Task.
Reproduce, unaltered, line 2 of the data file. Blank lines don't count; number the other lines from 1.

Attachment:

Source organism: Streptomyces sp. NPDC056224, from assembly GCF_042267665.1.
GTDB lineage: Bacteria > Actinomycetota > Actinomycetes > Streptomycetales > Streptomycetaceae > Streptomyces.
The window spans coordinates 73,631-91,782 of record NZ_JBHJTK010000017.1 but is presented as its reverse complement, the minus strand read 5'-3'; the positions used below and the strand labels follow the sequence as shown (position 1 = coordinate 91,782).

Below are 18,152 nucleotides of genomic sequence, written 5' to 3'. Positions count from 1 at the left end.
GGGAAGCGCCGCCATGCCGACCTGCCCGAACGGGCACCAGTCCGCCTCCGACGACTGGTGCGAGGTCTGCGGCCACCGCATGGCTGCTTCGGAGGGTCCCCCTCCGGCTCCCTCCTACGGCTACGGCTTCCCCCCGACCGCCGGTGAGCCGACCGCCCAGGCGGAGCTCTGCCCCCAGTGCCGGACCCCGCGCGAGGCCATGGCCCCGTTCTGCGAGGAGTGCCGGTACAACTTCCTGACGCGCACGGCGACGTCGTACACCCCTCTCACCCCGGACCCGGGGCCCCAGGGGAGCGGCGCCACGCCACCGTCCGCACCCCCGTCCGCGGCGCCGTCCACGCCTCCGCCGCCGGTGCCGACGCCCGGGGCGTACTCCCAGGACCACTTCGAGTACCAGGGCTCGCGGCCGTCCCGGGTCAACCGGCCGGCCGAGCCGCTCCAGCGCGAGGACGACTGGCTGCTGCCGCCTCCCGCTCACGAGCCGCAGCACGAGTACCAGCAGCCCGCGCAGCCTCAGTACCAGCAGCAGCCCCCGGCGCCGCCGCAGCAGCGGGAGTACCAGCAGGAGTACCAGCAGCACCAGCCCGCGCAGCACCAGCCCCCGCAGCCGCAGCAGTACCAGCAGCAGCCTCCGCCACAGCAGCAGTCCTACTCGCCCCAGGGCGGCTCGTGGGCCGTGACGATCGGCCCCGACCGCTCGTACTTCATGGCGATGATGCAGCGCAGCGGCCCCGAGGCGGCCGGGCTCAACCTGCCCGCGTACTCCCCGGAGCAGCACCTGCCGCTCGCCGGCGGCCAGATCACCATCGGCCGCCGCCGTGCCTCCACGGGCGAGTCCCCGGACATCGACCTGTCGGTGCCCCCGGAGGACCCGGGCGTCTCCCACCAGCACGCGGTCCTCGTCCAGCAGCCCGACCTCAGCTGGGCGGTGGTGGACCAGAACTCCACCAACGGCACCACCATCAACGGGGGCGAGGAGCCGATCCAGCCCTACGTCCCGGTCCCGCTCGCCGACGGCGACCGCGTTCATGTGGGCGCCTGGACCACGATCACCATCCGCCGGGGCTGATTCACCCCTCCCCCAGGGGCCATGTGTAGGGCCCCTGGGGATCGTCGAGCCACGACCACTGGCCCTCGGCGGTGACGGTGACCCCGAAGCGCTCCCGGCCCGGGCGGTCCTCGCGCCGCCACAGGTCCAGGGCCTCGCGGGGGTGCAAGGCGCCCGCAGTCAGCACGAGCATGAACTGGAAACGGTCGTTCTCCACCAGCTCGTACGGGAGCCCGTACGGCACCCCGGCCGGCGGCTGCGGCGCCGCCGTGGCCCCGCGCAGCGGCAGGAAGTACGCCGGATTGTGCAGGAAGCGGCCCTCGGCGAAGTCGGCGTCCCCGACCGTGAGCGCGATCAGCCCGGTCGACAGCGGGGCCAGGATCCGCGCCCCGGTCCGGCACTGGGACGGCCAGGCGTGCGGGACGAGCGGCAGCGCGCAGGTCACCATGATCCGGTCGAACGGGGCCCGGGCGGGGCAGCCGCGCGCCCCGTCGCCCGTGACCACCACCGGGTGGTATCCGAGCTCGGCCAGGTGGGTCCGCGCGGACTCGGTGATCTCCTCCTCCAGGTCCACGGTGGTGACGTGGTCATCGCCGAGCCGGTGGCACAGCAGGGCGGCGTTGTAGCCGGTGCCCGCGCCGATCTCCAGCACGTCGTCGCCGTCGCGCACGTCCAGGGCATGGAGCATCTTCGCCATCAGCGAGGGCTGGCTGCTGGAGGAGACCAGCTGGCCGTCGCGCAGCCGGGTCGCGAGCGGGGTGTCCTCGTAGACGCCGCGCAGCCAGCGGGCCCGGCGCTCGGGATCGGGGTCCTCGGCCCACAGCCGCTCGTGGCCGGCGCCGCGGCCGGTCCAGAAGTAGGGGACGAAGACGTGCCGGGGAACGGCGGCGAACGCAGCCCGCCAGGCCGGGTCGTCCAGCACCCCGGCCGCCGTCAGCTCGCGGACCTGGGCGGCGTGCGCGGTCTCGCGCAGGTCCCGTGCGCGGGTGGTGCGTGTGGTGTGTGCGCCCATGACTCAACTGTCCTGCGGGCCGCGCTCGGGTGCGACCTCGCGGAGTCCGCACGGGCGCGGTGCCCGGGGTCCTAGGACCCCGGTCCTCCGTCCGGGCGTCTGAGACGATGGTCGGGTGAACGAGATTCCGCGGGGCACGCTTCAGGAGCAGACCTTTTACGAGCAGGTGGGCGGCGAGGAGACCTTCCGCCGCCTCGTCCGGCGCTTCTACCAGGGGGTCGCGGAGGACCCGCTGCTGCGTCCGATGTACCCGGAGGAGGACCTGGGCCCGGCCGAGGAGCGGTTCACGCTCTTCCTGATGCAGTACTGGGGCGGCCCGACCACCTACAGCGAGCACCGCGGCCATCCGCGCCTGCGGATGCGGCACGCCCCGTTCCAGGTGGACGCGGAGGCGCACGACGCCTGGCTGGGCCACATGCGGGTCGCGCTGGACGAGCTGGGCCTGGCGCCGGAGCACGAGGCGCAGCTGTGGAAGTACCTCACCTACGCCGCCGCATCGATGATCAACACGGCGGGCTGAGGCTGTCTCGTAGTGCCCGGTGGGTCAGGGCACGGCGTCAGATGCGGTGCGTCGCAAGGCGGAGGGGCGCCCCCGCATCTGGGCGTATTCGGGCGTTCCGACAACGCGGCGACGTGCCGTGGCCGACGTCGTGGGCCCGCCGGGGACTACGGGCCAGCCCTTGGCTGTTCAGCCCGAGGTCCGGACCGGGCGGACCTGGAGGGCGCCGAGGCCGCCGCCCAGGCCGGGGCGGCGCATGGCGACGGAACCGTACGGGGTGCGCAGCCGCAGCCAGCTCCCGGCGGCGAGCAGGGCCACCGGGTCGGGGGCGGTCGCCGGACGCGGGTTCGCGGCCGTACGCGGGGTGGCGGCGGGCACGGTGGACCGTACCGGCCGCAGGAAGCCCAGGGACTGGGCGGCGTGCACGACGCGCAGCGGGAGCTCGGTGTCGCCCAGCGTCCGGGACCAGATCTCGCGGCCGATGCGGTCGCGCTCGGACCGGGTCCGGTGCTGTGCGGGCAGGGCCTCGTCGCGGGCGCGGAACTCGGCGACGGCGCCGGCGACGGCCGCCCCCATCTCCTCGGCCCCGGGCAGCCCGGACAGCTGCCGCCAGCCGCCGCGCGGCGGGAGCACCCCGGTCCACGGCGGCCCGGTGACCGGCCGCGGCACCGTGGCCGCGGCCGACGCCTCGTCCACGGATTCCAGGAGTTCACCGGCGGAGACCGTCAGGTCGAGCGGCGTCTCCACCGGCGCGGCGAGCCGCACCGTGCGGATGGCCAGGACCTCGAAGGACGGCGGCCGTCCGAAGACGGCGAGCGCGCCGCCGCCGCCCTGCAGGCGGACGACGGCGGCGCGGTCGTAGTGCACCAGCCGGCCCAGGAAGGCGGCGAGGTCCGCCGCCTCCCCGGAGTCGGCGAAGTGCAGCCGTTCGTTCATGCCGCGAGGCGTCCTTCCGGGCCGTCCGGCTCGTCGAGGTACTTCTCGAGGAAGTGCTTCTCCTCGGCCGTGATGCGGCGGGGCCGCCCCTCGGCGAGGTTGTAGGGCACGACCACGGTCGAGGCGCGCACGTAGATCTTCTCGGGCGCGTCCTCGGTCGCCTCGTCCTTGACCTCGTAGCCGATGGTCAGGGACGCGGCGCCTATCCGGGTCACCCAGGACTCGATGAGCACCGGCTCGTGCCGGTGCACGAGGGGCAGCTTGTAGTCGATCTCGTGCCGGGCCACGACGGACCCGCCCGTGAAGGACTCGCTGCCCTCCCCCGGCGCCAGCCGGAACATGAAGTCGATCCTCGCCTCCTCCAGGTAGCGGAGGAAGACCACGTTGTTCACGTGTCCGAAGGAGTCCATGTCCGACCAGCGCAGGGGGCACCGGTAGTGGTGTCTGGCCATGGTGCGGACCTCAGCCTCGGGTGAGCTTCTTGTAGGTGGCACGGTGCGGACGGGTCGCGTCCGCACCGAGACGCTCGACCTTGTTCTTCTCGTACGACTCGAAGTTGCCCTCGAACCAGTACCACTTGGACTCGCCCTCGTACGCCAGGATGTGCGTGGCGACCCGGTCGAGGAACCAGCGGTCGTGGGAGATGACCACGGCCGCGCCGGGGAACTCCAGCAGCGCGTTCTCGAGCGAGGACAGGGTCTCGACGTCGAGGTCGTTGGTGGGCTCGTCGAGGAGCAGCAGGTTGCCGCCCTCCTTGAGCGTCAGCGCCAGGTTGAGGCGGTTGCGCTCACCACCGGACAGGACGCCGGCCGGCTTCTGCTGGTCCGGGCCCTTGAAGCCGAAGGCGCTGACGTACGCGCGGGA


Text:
GTDB lineage: Bacteria > Actinomycetota > Actinomycetes > Streptomycetales > Streptomycetaceae > Streptomyces.